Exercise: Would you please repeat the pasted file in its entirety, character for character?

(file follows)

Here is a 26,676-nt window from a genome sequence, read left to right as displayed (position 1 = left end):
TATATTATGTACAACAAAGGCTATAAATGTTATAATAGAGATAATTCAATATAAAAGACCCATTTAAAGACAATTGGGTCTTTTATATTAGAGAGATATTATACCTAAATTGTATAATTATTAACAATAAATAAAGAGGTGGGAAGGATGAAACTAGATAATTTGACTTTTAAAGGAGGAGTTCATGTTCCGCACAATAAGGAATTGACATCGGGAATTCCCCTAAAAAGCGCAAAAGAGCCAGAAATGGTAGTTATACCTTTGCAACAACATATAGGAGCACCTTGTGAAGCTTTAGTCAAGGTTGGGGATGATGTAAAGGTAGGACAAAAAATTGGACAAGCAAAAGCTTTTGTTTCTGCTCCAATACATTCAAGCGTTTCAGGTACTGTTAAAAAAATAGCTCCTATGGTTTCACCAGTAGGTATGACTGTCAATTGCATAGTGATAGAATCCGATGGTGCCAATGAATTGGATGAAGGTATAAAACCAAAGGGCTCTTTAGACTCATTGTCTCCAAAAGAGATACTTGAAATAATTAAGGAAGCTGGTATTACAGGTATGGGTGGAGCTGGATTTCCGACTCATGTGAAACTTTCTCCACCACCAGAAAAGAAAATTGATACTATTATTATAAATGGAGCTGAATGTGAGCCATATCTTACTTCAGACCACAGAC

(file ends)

Here is a 26,676-nt window from a genome sequence, read left to right as displayed (position 1 = left end):
TATATTATGTACAACAAAGGCTATAAATGTTATAATAGAGATAATTCAATATAAAAGACCCATTTAAAGACAATTGGGTCTTTTATATTAGAGAGATATTATACCTAAATTGTATAATTATTAACAATAAATAAAGAGGTGGGAAGGATGAAACTAGATAATTTGACTTTTAAAGGAGGAGTTCATGTTCCGCACAATAAGGAATTGACATCGGGAATTCCCCTAAAAAGCGCAAAAGAGCCAGAAATGGTAGTTATACCTTTGCAACAACATATAGGAGCACCTTGTGAAGCTTTAGTCAAGGTTGGGGATGATGTAAAGGTAGGACAAAAAATTGGACAAGCAAAAGCTTTTGTTTCTGCTCCAATACATTCAAGCGTTTCAGGTACTGTTAAAAAAATAGCTCCTATGGTTTCACCAGTAGGTATGACTGTCAATTGCATAGTGATAGAATCCGATGGTGCCAATGAATTGGATGAAGGTATAAAACCAAAGGGCTCTTTAGACTCATTGTCTCCAAAAGAGATACTTGAAATAATTAAGGAAGCTGGTATTACAGGTATGGGTGGAGCTGGATTTCCGACTCATGTGAAACTTTCTCCACCACCAGAAAAGAAAATTGATACTATTATTATAAATGGAGCTGAATGTGAGCCATATCTTACTTCAGACCACAGAC